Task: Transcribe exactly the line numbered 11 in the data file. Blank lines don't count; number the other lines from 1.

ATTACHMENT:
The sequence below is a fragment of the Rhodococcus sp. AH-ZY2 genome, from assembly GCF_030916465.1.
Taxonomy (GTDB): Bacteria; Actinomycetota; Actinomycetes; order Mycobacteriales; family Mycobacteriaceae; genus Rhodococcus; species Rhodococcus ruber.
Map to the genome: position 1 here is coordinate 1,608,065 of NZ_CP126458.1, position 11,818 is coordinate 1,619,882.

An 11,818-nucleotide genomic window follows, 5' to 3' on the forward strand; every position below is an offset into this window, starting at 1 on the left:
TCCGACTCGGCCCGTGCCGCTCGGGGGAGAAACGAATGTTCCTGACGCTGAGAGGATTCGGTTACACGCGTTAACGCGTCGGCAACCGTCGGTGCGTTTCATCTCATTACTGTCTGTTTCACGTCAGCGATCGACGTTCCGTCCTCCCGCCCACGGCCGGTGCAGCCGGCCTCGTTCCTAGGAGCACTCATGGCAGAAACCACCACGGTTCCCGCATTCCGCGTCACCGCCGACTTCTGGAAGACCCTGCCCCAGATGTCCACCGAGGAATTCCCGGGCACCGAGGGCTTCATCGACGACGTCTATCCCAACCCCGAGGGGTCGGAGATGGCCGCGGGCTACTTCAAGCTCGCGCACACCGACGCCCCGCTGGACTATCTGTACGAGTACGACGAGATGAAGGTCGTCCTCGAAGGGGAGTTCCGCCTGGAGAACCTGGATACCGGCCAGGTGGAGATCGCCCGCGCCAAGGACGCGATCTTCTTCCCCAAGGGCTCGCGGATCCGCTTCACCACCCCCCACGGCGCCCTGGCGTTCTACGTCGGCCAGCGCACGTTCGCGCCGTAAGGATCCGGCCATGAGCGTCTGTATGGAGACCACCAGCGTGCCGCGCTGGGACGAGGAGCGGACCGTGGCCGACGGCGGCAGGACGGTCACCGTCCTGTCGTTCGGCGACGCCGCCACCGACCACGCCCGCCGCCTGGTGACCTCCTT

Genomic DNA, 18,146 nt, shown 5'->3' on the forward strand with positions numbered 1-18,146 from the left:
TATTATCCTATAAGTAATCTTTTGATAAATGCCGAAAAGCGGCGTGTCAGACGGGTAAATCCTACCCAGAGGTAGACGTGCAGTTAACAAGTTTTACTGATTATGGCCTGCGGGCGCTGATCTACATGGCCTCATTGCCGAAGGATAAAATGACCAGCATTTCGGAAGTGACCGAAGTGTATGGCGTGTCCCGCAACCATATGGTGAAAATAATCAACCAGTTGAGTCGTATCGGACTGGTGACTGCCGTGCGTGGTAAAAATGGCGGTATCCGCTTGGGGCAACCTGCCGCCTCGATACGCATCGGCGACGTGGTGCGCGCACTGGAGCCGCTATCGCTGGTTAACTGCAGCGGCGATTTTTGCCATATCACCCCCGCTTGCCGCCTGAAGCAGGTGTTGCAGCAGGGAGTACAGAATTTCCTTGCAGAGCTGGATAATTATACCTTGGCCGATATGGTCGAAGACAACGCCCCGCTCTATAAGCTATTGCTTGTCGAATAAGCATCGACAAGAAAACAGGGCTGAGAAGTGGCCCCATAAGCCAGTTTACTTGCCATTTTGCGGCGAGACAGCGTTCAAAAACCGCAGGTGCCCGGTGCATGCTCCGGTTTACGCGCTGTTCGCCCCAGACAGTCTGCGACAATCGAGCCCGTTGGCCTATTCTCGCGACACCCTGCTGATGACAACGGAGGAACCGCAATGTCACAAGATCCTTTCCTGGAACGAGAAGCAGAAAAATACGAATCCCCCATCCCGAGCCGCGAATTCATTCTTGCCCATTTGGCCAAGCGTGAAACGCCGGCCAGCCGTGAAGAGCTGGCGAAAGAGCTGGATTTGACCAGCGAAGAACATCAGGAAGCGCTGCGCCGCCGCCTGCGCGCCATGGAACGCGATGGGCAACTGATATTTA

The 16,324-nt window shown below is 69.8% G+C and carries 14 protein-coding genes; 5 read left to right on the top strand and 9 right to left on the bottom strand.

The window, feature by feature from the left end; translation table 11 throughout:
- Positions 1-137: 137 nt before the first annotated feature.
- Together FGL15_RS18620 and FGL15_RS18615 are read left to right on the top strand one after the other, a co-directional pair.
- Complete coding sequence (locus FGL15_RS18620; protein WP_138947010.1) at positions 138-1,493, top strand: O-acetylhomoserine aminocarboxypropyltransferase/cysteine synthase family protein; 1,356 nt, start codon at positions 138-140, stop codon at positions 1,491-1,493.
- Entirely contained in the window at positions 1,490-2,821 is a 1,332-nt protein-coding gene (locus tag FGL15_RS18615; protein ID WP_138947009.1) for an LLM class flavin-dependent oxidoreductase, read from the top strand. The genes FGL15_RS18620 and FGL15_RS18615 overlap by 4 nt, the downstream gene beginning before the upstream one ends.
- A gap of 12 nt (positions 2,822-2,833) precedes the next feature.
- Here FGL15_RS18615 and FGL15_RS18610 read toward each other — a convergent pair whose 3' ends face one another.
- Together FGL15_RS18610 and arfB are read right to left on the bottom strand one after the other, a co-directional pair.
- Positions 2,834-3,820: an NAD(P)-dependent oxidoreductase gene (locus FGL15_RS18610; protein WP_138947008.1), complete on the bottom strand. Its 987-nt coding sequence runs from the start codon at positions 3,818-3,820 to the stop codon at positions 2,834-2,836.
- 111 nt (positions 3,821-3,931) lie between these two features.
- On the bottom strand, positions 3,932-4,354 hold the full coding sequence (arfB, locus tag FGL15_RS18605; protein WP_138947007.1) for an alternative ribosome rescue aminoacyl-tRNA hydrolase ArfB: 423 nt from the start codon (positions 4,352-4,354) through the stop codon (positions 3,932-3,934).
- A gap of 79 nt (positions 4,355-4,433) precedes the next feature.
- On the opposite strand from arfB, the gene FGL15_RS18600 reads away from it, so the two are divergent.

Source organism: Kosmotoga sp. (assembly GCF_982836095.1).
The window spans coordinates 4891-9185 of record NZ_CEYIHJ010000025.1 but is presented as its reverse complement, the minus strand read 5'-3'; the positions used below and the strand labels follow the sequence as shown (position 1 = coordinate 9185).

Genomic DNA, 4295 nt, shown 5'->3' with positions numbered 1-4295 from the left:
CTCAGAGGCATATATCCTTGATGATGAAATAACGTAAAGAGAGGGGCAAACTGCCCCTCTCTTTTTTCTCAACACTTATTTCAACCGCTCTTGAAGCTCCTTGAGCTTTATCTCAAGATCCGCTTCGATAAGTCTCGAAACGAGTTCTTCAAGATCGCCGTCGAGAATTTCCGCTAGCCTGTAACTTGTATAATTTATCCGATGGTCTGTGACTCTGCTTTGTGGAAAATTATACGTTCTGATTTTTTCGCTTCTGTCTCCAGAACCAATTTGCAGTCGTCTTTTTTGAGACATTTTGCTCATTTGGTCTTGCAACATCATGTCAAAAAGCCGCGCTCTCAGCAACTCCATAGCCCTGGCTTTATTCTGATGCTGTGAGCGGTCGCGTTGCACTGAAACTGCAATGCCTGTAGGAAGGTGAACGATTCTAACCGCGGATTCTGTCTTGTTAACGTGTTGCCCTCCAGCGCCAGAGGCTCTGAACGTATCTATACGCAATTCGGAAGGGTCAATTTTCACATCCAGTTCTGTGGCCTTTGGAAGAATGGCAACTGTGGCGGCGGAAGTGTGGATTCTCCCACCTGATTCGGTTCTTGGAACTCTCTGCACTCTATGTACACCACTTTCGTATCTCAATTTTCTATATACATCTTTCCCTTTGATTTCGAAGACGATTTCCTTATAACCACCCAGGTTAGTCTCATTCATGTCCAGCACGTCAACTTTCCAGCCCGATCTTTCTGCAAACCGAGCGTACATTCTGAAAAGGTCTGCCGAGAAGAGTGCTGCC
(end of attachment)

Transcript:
- Together FGL15_RS18620 and FGL15_RS18615 are read left to right on the top strand one after the other, a co-directional pair.